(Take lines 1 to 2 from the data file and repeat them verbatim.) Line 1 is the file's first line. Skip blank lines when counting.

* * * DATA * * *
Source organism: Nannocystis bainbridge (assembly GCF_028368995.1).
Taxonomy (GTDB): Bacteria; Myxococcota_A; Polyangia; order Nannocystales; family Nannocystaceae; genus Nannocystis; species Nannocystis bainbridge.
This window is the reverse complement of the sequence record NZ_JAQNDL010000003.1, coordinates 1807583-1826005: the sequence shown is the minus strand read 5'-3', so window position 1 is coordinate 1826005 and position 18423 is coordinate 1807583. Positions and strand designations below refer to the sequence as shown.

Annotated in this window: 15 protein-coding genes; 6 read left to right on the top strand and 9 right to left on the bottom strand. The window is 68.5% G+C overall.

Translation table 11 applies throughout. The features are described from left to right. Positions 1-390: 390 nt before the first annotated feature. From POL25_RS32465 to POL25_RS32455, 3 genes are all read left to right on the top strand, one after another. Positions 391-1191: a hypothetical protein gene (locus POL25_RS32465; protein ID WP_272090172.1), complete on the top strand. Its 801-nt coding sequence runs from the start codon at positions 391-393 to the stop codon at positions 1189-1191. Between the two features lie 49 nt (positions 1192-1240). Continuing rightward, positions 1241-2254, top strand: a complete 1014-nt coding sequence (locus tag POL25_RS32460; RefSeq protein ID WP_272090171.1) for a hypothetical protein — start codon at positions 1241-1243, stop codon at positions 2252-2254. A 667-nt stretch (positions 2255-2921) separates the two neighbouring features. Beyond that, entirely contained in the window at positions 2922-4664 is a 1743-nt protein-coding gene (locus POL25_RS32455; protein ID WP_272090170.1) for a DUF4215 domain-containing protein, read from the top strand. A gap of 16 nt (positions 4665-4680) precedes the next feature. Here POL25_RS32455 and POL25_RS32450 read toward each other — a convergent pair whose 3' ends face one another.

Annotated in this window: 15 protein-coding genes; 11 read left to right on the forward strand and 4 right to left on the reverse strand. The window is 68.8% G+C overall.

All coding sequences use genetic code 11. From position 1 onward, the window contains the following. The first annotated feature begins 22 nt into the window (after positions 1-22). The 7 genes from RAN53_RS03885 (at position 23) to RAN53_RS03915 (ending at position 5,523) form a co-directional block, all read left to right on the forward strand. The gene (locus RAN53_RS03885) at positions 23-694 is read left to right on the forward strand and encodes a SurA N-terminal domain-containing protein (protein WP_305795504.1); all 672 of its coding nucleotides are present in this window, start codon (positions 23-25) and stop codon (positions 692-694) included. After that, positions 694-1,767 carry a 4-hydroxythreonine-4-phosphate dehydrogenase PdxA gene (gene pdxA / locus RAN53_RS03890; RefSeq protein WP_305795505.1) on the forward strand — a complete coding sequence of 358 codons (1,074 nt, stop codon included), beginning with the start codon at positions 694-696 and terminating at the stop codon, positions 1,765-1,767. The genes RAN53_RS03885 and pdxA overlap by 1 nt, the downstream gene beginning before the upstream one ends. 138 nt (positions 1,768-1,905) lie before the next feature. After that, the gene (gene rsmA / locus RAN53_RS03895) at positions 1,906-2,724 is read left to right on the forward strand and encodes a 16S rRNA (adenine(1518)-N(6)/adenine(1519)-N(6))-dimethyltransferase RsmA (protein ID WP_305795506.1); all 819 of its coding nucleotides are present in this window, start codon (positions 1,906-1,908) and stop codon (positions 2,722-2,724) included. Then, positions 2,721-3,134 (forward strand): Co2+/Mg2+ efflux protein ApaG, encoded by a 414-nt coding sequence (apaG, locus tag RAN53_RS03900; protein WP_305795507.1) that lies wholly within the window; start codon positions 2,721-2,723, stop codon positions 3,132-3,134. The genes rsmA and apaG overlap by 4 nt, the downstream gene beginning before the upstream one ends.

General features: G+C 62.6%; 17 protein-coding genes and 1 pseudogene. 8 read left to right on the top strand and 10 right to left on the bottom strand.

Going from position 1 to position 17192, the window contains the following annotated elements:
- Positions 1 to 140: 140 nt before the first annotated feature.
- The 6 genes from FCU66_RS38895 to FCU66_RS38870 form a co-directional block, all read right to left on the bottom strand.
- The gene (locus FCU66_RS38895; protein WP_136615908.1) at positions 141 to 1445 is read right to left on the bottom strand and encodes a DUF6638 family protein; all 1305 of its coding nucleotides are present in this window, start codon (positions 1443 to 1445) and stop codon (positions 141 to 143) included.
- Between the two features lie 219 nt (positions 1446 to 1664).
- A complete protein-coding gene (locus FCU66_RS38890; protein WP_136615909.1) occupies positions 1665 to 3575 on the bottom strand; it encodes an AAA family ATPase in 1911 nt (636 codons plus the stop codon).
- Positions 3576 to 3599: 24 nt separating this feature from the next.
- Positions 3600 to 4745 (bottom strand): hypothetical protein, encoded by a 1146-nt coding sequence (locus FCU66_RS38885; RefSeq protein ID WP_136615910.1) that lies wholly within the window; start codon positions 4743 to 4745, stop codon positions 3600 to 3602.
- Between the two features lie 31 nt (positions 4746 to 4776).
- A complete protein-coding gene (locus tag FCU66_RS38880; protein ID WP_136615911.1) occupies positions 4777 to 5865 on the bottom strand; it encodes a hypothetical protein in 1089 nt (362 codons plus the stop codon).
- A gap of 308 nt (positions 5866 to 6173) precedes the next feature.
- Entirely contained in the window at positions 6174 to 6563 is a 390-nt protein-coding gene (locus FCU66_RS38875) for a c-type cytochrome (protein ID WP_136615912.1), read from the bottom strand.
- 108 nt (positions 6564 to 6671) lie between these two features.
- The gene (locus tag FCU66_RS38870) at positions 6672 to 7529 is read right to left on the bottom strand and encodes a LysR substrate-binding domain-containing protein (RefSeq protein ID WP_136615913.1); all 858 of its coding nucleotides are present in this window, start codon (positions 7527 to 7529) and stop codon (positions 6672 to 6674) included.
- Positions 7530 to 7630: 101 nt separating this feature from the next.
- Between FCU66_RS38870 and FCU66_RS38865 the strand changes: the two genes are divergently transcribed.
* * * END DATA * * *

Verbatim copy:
Source organism: Nannocystis bainbridge (assembly GCF_028368995.1).
Taxonomy (GTDB): Bacteria; Myxococcota_A; Polyangia; order Nannocystales; family Nannocystaceae; genus Nannocystis; species Nannocystis bainbridge.